CHICAGO – Lowering blood pressure more than normally recommended not only helps to prevent heart problems but also reduces the risk of mental deterioration (19659007) It is the first time that one single step was clearly shown to prevent a dreaded condition in which people have tried crossword puzzles, nutritional supplements and a lot of other things in the hope of something

In the study, people with an upper blood pressure value of 120 had 140 points instead 19% lower likelihood of mild cognitive impairment. They also had fewer signs of damage on brain scans, and there was a possible trend toward fewer dementia cases.

"This is a big breakthrough," Dr. Jeff Williamson of Wake Forest Baptist Medical Center, North Carolina. "It's more important than ever to work with your doctor to make sure you have good blood pressure control."

He led the study and gave results on Wednesday at the International Alzheimer Association Conference in Chicago. They are considered preliminary until they are released and expected later this year.

Independent experts cheered the news.

"We've known for a long time that high blood pressure is bad for your heart, and now we learn it's bad for your brain," said James Hendrix, head of Alzheimer's Society's global science initiatives.

THE BRAIN BLOOD PRESSURE CONNECTION

Over 50 million people worldwide have dementia, and Alzheimer's is the most common type. There is no cure – topical medications like Aricept and Namenda only relieve the symptoms – so prevention is the key.

About half of adults in the United States have hypertension guidelines adopted last year and defined this as a top number of 130 or more, instead of 140. Normal is below 120.

High pressure can damage blood vessels and has long been associated with a higher risk of dementia. However, it is not known if reducing the pressure would reduce this risk or how much. The federally funded study was designed to test this in the strictest possible way.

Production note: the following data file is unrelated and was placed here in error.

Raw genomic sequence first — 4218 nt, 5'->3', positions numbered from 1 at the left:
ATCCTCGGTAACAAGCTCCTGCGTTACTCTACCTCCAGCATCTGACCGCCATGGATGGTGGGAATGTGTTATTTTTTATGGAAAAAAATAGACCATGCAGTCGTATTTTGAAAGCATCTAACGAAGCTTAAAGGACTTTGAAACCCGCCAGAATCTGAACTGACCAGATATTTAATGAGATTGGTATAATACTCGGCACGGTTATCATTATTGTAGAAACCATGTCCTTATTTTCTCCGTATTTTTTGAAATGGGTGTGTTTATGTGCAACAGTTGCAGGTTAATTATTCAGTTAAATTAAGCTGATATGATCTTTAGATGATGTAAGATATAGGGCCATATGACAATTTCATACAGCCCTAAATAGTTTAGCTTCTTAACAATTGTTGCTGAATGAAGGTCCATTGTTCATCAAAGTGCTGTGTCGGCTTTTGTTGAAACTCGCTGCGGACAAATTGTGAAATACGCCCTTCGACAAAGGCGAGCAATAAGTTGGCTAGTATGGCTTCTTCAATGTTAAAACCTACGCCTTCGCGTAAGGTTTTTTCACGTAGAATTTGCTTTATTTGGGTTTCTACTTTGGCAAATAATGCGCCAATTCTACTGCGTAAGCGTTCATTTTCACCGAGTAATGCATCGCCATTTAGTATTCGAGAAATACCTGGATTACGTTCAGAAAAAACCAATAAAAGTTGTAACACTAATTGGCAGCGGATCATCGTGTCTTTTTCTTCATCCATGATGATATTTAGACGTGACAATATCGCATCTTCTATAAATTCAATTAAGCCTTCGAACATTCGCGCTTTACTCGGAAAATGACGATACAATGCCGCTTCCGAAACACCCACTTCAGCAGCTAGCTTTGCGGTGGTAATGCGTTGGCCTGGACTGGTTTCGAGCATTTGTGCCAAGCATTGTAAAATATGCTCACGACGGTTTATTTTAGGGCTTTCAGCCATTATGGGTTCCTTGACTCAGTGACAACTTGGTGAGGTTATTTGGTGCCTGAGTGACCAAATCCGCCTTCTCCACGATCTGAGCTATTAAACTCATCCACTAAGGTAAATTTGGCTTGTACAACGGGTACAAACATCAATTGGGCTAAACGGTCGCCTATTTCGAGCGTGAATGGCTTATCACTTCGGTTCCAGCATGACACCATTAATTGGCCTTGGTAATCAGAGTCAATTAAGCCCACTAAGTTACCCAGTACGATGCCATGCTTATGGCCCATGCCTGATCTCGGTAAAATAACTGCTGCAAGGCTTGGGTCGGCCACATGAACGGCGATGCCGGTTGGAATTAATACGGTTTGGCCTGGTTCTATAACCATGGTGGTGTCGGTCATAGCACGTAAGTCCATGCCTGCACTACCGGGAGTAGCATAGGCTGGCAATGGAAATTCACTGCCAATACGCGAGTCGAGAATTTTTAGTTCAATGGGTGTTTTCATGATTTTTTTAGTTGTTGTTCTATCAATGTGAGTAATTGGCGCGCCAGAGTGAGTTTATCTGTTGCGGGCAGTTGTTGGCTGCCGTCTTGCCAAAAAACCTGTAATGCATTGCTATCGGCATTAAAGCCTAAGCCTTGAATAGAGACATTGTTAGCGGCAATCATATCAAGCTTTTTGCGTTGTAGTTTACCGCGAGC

ABOUT THE STUDY

More than 9,300 people took part in the project. On average, half of them received two medications with a maximum of less than 140. The remainder received an average of three drugs and targeted 120. During the study, the top pressure was 121 in the intensive care group and 135 in the other

The study was stopped in 2015, almost two years earlier, when it became clear that a lower one Pressure helps to prevent heart problems and deaths. But tests of thinking skills continued for another two years, and these new findings were unveiled on Wednesday.

Researchers saw a 19 percent lower risk of mild cognitive impairment, or MCI, in the intensive-care group – 285 cases versus 348 in the higher-pressure group. About half of people with MCI will develop dementia over the next five years.

"It's really more important to prevent MCI than dementia in some ways. It's like preventing high cholesterol levels instead of having a heart attack," said Williamson.

There were fewer dementia cases in the intensive care group, but there were too few to say that low blood pressure was the reason. Dementia takes longer than a slight impairment, so doctors believe the difference could increase over time.

MRI scans on 454 participants showed that lower pressure patients had less white matter lesions – scars or injuries. Like an Inadequate Blood Supply

"It suits" the other results on thinking skills and supports the evidence that helps lower blood pressure, said Laurie Ryan, a dementia scientist at the National Institute on Aging.

HOW LOW TO GO?

The results of this study so far this past year led to a change in the guidelines and put a high blood pressure of 130. Some doctors have criticized this as too aggressive, but the new results show benefits for the brain, "support and maybe even expand the guidelines, "said Williamson. "The goal of under 130 is extremely important."

The study did not test specific blood pressure medicines. Instead, each participant's doctor selected from more than a dozen available.

When the heart outcomes were announced a few years ago, doctors said that too little pressure, fainting and some kidney problems were a little more common in the intensely-treated group, but these risks were the benefits of a lower risk of heart problems and death value considered.

To get to the lower level meant using another drug, and "90 percent of them are generic and cost less than a dollar a day," Williamson said. "For a modest price, this has a tremendously important health benefit for humans."

The Associated Press Health & Science Department receives support from the Department of Science Education of the Howard Hughes Medical Institute. All content is the sole responsibility of the AP.

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